Remember, too, that while antibiotics may be necessary in the event of a major infection, they don’t discriminate by targeting only pathogens, and instead wipe out everything, good and bad. The same can be said about sanitizers, which are arguably worse since their usage is more wide spread.

However, in the event of necessary antibiotic use, it is recommended that treatment be followed with a quality probiotic to rebuild your gut flora and help you avoid digestive, immune, mental and sleep problems.

In fact, even while you are healthy and free of antibiotics, a probiotic supplement such as Dr Hotze’s Dairy-Free Probiotic Blend is recommended. Daily use of probiotics can help combat the effects of modern-day stress while boosting your immune system and energy levels, helping provide smooth, radiant, healthy skin, and improving mental clarity and sleep quality.

This should go along with a diet rich in soluble and insoluble fiber, which is what gut bacteria feed on. Yeast should also be avoided, as should simple carbohydrates and processed sugars, since both will provide food to yeasts and bacteria which can lead to candida overgrowth, irritable bowel and leaky gut. (8)

Other ways for you to improve gut health include:

  • Getting enough sleep, which means 7-9 hours of quality sleep each night
  • Destressing as much as possible, such as through meditation, exercise, breathing exercises and maintaining a healthy work/life balance
  • Playing in the dirt, which for we adults can come in the form of gardening or other activities which get us in contact with the soil
  • Consuming a diverse, plant-based diet of natural, whole foods which is free of grains, dairy and yeast
A Word About Hand Sanitizers

You should also understand that antibiotics are not the only substances which indiscriminately kill all bacteria, and the use of chemical hand sanitizers may be as bad or even worse. Yes, keeping your hands clean is an excellent way to avoid illness, especially during cold and flu season, although sanitizing agents likely do more harm than good for the purpose.

For instance, not only will over-sanitizing your hands and surfaces around you leave your immune system vulnerable to illness (remember that gut bacteria play a strong role in immune health!), but substances such as benzalkonium chloride are known eye, skin and respiratory allergens which can cause or irritate conditions such as asthma and eczema. (9)

Many sanitizing agents such as triclosan are also known endocrine disruptors which can leave you vulnerable to cancer and other diseases, although even worse is the fact that most chemical sanitizers kill 99.9% of all bacteria. (10)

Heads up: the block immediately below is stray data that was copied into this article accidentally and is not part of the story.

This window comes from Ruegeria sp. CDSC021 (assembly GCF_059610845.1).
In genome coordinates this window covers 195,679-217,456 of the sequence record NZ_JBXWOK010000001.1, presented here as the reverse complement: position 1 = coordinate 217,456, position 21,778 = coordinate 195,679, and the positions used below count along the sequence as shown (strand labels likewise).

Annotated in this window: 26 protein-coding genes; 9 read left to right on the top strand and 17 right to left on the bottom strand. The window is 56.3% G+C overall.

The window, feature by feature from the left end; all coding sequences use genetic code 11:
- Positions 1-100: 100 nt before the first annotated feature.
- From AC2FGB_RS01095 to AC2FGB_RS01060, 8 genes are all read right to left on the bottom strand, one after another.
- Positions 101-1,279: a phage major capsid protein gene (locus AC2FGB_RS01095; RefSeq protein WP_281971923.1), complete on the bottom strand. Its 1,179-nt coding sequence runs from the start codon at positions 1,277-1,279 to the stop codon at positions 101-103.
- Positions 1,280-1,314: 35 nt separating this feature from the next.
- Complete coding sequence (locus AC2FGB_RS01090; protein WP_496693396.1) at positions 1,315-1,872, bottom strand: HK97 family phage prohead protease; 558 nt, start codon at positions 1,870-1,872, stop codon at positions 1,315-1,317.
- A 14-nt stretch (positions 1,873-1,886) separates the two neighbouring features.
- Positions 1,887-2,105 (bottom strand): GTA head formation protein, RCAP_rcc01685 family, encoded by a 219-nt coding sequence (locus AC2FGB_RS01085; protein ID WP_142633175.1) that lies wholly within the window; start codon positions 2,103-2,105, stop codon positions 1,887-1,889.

But why is this bad?

Simply put, when 99.9% are killed off, 00.01% survive. The problem with this is that the 00.01% which are capable of surviving an onslaught of toxins are now left to pass their superior genes on to future generations of bacteria, which increases the population of antibiotic-resistant bacteria. (11)

In short, sanitizers produce super-pathogens which we now have no defense against, and mainly due to overuse of chemical sanitizers and antibiotics.

Plus, it has been shown that simply washing your hands regularly with soap and water or an alcohol-based sanitizer (one which contains at least 60% alcohol) is more effective than using a sanitizer—and, MUCH safer! (12)

Finally

Your gut health is not only connected with your physical health, but with your mental health, as well. By taking such measures as switching to a yeast-free diet of fiber-rich, natural whole foods that includes cultured foods and avoiding such toxic substances as chemical sanitizers and antibiotics, you can better ensure that your gut flora is full and healthy.

Doing this will help you think more clearly, sleep better and even have more energy, and this is in addition to better immune health, improved skin quality, reduced risk for cancer and better nutritional uptake.

So, get plenty of rest, destress (or avoid stress entirely), eat right, and shore things up with a quality probiotic supplement such as Dr. Hotze’s Probiotic Blend.

Doing so will help you not only enjoy good health and all the benefits thereof, but a clearer mind, better sleep and more energy.

References:

  1. https://www.scientificamerican.com/article/gut-second-brain/
  2. https://www.ncbi.nlm.nih.gov/pmc/articles/PMC4290017/
  3. https://answersingenesis.org/natural-selection/antibiotic-resistance/bacteria-more-good-than-bad-and-ugly/
  4. https://www.nature.com/articles/ncomms8735#ref22
  5. https://www.pnas.org/content/96/23/13456
  6. https://adaa.org/understanding-anxiety/depression/symptoms
  7. https://www.healthywomen.org/content/blog-entry/10-signs-you-have-leaky-gut—and-how-heal-it
  8. https://www.ncbi.nlm.nih.gov/pmc/articles/PMC4425030/
  9. https://www.ewg.org/skindeep/ingredient/700674/BENZALKONIUM_CHLORIDE/#
  10. https://www.ewg.org/skindeep/ingredient/706623/TRICLOSAN/
  11. https://www.sharecare.com/health/superbugs/how-bacteria-become-drug-resistant
  12. https://www.cdc.gov/handwashing/show-me-the-science-hand-sanitizer.html